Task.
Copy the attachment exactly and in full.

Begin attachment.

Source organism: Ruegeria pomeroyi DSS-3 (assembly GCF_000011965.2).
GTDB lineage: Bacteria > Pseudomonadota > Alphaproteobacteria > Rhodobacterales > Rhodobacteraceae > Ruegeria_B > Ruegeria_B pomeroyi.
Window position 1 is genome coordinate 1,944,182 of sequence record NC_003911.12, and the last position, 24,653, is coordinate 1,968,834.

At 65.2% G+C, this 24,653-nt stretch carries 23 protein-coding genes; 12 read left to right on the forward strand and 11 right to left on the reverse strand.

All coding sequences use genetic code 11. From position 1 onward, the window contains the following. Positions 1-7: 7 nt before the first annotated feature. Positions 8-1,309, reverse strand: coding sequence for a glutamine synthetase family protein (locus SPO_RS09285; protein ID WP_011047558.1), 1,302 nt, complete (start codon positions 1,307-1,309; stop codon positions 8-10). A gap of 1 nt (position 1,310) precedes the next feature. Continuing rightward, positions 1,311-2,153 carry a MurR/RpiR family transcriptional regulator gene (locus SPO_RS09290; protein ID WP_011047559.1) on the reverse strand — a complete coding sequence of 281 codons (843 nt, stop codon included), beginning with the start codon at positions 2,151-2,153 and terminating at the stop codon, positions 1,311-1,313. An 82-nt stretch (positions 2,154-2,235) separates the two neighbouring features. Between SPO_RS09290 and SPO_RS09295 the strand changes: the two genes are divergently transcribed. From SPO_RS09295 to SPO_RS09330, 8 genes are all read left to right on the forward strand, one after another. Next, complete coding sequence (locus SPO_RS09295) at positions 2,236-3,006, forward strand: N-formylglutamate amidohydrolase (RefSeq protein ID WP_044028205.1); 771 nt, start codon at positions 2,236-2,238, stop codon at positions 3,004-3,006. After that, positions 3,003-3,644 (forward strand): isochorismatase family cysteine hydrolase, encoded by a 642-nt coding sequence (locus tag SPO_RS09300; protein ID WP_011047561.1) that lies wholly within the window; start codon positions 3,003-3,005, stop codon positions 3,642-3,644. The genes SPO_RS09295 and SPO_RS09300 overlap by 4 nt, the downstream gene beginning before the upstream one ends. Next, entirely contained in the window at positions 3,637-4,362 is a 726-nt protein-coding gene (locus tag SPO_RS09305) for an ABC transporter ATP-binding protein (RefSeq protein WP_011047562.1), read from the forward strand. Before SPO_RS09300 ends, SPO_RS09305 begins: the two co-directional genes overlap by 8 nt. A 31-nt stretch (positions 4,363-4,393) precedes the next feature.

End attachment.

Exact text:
Source organism: Ruegeria pomeroyi DSS-3 (assembly GCF_000011965.2).
GTDB lineage: Bacteria > Pseudomonadota > Alphaproteobacteria > Rhodobacterales > Rhodobacteraceae > Ruegeria_B > Ruegeria_B pomeroyi.
Window position 1 is genome coordinate 1,944,182 of sequence record NC_003911.12, and the last position, 24,653, is coordinate 1,968,834.

At 65.2% G+C, this 24,653-nt stretch carries 23 protein-coding genes; 12 read left to right on the forward strand and 11 right to left on the reverse strand.

All coding sequences use genetic code 11. From position 1 onward, the window contains the following. Positions 1-7: 7 nt before the first annotated feature. Positions 8-1,309, reverse strand: coding sequence for a glutamine synthetase family protein (locus SPO_RS09285; protein ID WP_011047558.1), 1,302 nt, complete (start codon positions 1,307-1,309; stop codon positions 8-10). A gap of 1 nt (position 1,310) precedes the next feature. Continuing rightward, positions 1,311-2,153 carry a MurR/RpiR family transcriptional regulator gene (locus SPO_RS09290; protein ID WP_011047559.1) on the reverse strand — a complete coding sequence of 281 codons (843 nt, stop codon included), beginning with the start codon at positions 2,151-2,153 and terminating at the stop codon, positions 1,311-1,313. An 82-nt stretch (positions 2,154-2,235) separates the two neighbouring features. Between SPO_RS09290 and SPO_RS09295 the strand changes: the two genes are divergently transcribed. From SPO_RS09295 to SPO_RS09330, 8 genes are all read left to right on the forward strand, one after another. Next, complete coding sequence (locus SPO_RS09295) at positions 2,236-3,006, forward strand: N-formylglutamate amidohydrolase (RefSeq protein ID WP_044028205.1); 771 nt, start codon at positions 2,236-2,238, stop codon at positions 3,004-3,006. After that, positions 3,003-3,644 (forward strand): isochorismatase family cysteine hydrolase, encoded by a 642-nt coding sequence (locus tag SPO_RS09300; protein ID WP_011047561.1) that lies wholly within the window; start codon positions 3,003-3,005, stop codon positions 3,642-3,644. The genes SPO_RS09295 and SPO_RS09300 overlap by 4 nt, the downstream gene beginning before the upstream one ends. Next, entirely contained in the window at positions 3,637-4,362 is a 726-nt protein-coding gene (locus tag SPO_RS09305) for an ABC transporter ATP-binding protein (RefSeq protein WP_011047562.1), read from the forward strand. Before SPO_RS09300 ends, SPO_RS09305 begins: the two co-directional genes overlap by 8 nt. A 31-nt stretch (positions 4,363-4,393) precedes the next feature.